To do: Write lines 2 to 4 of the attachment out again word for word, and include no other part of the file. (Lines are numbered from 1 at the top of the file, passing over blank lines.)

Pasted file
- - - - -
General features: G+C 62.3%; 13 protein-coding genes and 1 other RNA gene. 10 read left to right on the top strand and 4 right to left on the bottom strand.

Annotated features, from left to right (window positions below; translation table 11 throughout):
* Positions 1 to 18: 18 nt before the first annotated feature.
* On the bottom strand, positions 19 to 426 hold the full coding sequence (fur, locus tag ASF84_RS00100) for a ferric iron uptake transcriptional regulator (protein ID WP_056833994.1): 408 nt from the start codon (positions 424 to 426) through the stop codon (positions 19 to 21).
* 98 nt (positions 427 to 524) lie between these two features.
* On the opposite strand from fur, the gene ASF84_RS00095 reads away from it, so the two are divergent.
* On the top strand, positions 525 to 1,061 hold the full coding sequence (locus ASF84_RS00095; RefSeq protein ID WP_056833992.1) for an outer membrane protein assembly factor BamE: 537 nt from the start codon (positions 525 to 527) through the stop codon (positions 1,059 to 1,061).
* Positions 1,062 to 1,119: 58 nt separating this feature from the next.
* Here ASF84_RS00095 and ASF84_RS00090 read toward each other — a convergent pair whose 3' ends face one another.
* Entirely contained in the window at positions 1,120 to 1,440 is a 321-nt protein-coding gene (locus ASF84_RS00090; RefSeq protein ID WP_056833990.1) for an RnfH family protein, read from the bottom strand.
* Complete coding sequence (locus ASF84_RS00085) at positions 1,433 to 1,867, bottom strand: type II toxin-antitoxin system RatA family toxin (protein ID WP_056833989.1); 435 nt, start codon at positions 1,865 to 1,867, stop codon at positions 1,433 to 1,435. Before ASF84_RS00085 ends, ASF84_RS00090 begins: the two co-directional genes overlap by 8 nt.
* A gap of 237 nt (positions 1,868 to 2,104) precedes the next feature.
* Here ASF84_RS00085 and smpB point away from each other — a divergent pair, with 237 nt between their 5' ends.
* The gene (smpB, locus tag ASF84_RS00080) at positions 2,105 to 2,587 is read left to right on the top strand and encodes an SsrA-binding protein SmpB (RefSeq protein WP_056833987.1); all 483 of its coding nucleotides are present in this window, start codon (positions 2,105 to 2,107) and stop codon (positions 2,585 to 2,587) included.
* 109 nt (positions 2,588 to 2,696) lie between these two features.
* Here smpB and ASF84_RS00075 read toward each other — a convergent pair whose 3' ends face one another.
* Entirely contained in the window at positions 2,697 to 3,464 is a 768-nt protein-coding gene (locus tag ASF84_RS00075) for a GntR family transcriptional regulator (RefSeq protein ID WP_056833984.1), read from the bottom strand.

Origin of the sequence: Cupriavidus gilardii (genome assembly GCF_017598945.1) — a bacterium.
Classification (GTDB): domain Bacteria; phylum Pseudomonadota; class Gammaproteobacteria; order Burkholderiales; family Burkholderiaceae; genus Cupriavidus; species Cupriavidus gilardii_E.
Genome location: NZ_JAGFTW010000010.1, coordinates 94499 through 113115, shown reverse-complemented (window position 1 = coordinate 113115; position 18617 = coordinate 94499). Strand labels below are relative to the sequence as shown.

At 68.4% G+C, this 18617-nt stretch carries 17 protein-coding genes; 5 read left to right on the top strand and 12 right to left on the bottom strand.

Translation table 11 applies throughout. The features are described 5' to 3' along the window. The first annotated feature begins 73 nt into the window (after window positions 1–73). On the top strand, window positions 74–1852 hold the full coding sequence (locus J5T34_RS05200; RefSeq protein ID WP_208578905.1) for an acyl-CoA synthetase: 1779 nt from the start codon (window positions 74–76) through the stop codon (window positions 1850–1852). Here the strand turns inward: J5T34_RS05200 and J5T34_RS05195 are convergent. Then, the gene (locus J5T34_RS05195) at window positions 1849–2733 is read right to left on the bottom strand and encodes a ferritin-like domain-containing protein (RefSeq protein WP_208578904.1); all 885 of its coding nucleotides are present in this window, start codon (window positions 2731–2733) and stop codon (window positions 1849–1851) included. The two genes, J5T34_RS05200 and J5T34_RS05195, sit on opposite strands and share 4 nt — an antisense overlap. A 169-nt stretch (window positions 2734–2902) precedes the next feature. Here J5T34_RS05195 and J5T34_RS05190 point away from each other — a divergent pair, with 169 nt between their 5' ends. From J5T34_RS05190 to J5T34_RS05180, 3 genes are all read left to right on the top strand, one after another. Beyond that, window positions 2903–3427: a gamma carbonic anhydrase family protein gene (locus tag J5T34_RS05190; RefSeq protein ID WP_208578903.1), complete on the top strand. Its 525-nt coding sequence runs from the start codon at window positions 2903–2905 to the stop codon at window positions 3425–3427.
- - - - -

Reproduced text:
Annotated features, from left to right (window positions below; translation table 11 throughout):
* Positions 1 to 18: 18 nt before the first annotated feature.
* On the bottom strand, positions 19 to 426 hold the full coding sequence (fur, locus tag ASF84_RS00100) for a ferric iron uptake transcriptional regulator (protein ID WP_056833994.1): 408 nt from the start codon (positions 424 to 426) through the stop codon (positions 19 to 21).